The 8th Circle is featuring a thoughtful personal essay by Annika M. Hinze, a PhD candidate at the University of Illinois at Chicago, who shares her experiences with how Germany’s opinions of the United States have changed over the years – which of course is one of the major forces behind the EU country’s close relations with today’s Kremlin.
Robert A. Dahl, one of the most prominent American social scientists would call the actions of the Bush administration in the years and months leading up to the war in Iraq an example of manipulative persuasion (i.e. when an agreement of the people is obtained through manipulation, lies, and misleading information). In the end, this false information, and the actions that it resulted in could only be questioned at the expense of one’s own patriotism. Does this make it better what happened on the other side of the Atlantic? Hardly. The single-issue-based re-election of the German Chancellor Schroeder illustrates the polarization around the Iraq-debate.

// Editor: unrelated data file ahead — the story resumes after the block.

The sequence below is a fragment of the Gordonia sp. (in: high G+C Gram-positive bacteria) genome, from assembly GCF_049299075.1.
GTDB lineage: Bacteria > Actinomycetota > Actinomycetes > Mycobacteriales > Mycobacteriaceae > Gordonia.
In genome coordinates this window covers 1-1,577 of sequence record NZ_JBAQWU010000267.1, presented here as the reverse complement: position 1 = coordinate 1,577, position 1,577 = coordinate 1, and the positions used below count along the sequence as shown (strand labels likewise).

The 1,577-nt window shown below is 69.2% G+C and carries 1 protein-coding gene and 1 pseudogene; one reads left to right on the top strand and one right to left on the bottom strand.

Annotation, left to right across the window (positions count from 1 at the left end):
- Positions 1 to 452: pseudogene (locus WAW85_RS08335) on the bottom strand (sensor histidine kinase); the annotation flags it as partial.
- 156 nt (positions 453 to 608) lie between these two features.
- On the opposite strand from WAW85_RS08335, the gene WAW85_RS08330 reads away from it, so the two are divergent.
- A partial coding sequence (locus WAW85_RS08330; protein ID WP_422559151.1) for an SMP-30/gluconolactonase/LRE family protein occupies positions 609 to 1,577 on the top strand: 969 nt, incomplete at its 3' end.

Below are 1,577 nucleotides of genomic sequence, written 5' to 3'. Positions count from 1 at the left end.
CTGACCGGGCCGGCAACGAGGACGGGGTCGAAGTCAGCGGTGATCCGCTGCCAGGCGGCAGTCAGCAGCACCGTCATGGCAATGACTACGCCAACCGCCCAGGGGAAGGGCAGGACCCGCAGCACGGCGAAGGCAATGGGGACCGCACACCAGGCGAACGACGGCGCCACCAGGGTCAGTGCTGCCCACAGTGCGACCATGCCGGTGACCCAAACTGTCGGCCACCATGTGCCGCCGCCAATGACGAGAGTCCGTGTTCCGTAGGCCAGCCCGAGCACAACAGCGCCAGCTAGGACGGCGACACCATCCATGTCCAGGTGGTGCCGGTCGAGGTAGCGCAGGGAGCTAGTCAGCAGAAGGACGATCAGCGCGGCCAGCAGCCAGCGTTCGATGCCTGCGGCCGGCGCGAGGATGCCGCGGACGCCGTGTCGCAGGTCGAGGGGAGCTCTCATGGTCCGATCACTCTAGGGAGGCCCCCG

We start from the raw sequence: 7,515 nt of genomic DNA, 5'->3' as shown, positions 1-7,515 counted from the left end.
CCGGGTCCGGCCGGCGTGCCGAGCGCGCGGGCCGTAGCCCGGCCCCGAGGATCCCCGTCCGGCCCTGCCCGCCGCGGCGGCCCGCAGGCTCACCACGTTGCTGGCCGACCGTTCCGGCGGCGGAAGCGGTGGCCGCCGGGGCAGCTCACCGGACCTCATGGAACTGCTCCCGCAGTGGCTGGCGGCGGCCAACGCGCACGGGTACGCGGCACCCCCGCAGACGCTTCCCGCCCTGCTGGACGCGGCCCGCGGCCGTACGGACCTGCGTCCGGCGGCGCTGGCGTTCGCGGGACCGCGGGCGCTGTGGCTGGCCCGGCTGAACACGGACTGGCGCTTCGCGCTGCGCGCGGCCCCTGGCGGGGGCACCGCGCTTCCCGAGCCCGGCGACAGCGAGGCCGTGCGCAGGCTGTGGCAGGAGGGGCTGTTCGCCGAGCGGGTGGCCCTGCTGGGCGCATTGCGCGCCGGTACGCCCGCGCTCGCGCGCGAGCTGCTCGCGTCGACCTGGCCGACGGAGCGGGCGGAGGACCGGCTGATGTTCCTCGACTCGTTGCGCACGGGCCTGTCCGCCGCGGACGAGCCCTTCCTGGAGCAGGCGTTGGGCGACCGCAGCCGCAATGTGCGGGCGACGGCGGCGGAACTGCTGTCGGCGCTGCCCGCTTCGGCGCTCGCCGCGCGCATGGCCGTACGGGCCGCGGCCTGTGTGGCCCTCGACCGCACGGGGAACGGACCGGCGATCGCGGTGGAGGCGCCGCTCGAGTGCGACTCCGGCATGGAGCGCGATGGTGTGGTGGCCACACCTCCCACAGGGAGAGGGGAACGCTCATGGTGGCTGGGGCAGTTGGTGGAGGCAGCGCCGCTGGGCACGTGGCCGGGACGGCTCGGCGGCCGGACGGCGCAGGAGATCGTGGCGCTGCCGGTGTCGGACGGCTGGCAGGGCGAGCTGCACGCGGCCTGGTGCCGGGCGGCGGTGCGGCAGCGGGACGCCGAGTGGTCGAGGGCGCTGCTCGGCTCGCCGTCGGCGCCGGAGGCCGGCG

While condemning U.S. aggression in handling Iraq, Germans had no problem with a close alliance with Russia. Did we not care about what the Russians were doing in Chechnya if we were, at the same time, so passionate about Iraq?We waved our flags and danced our dances of peace. We were so outraged by war – “never again” we wrote on our transparencies, demonstrating that we knew –from our own history- what useless violence could do. We had experienced it. And we had learned from it.But, it somehow seemed that while being critical of what was going on in the West, we were blind towards the goings-on in the East: Russian oil, Russian gas, Russian business. Who cares? Look at the terrible things the Americans are doing in Iraq.We defended France’s agricultural policy privilege against our neighbors in Poland? Why? Would it not benefit Germany as well if an EU member state, which depended (in 2003) by roughly 80% on agriculture, was able to properly compete within the EU? Well, that did not really matter.It mattered to keep France on board as the German ally within the EU, and it mattered to keep Russia on board – a valuable reserve of natural resources and shady business contracts. If Bush was going to Iraq for oil, Schroeder was sleigh-riding to Moscow for the same reasons.Schroeder and Putin get closeIt seems like with the coming of the public debate around the Iraq invasion, all arguments on both sides of the Atlantic turned into silly absolutes. Rumsfeld’s provocative “old Europe”-lingo was matched by a comment made by the former German Minister of Justice Herta Daeubler-Gmelin in the Schroeder cabinet, who, during a campaign rally in 2002, compared Bush’s tactics in domestic policy to those of Hitler.Daeubler-Gmelin opted out of her spot in the new administration, which was elected in 2002. Rumsfeld, in turn, who made far greater mistakes during his tenure than insulting the French and the Germans, stayed with the Bush administration until 2006.